So, what to do, what to do, ughh.   Don’t you hate when this happens?  You want to just tell them, don’t you?  But you know you can’t and this is where it gets many paralegals in trouble.  I have heard many new paralegals and even seasoned paralegals tell their friends or even clients what they should do, thinking they are only giving them common sense advice in a given situation.  Wrong!  When you are a paralegal, giving advice, even common sense advice, is giving legal advice and it is not allowed at any time, unless your supervising attorney has authorized you to pass on their advice to the client and you must tell them the advice is coming from the attorney, not you.

What I did was tell my friend who the “new boyfriend” could call for advice, like an attorney or the police and ask their advice.   So, I wasn’t giving legal advice, just pointing them in the direction of where to get the legal advice needed. After all, this is who I would contact if I wasn’t a paralegal.   My friend later called me to tell me when the co-worker’s “new boyfriend” contacted the police they immediately issued an EPO (Emergency Protective Order) which immediately stopped the problem, hopefully it will work for the 3 days the EPO is in effect.  We will see what happens when the 3 days are up, but I will not, I repeat, will not, give any legal advice when the EPO runs its course and my friend calls telling me the next saga to this story.  I am sure there will be more to this story, there always is.

So, all of you veteran paralegals, how do you handle this situation when friends or family ask for your “advice.”  I would love to hear and share with our newer paralegals as this is one of the problems we paralegals continually run into on an almost daily basis.

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I found this fascinating quote today at Civil Rights and Wrongs written by my friend and colleague, Eric G. Young:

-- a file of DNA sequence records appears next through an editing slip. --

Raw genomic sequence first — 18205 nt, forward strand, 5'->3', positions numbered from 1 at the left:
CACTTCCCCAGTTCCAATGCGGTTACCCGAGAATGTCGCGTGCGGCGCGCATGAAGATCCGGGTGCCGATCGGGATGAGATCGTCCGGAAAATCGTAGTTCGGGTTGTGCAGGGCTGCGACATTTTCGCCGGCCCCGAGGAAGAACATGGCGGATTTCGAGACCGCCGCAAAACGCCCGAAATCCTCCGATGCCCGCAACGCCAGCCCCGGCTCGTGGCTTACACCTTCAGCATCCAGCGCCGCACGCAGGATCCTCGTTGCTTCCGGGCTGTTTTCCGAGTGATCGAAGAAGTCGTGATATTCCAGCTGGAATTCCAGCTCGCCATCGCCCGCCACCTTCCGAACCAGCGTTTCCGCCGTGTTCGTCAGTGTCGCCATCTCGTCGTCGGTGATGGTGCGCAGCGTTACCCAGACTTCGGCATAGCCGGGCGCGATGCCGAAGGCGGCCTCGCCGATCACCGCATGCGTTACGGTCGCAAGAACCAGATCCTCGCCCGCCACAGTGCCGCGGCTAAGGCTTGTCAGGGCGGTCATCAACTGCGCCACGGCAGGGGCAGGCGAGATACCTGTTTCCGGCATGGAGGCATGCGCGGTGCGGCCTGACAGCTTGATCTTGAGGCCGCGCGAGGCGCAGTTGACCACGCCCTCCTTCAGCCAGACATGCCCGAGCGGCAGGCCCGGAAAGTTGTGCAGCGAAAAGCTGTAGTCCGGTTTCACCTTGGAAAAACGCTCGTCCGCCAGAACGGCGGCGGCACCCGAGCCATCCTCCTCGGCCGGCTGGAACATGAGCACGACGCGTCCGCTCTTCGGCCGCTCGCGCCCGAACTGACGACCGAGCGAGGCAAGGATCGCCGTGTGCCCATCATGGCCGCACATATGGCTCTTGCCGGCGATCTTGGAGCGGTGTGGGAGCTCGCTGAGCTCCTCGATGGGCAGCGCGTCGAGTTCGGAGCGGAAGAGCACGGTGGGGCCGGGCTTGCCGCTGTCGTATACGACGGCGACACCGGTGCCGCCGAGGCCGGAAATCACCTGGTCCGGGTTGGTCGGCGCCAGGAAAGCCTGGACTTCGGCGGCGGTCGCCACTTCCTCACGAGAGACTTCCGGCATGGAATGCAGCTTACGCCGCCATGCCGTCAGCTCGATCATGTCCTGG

Care to know who has joined the “illustrious” group of lawyers filing lawsuits against the new health care bill signed into law by President Obama?  You guessed it, Claimed Lawyer – Apparent Dentist – Birther Queen – and  All-Around Weirdo Orly Taitz.  In a barely-reasoned, badly-drafted Complaint – in which she mis-spells the title of her own court document – Taitz alleges that the new health care law is a:civilrightsandwrongs.wordpress.com, “It is fair to judge a peoples by the rights they will sacrifice most (for)”, Mar 2010

You should read the whole article here.

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As a Paralegal, in my opinion, I believe it is our duty to make sure that none of the client’s personal information, (other than what is required) goes to the Court.  I make sure that I redact all fax, telephone numbers and addresses of the clients from any documents sent to the Court.  While this does cost the client a little bit more for the additional time for me to do this, it can be explained to the client that the little extra they are paying now may prevent them from experiencing a major financial loss in the future due to identity theft.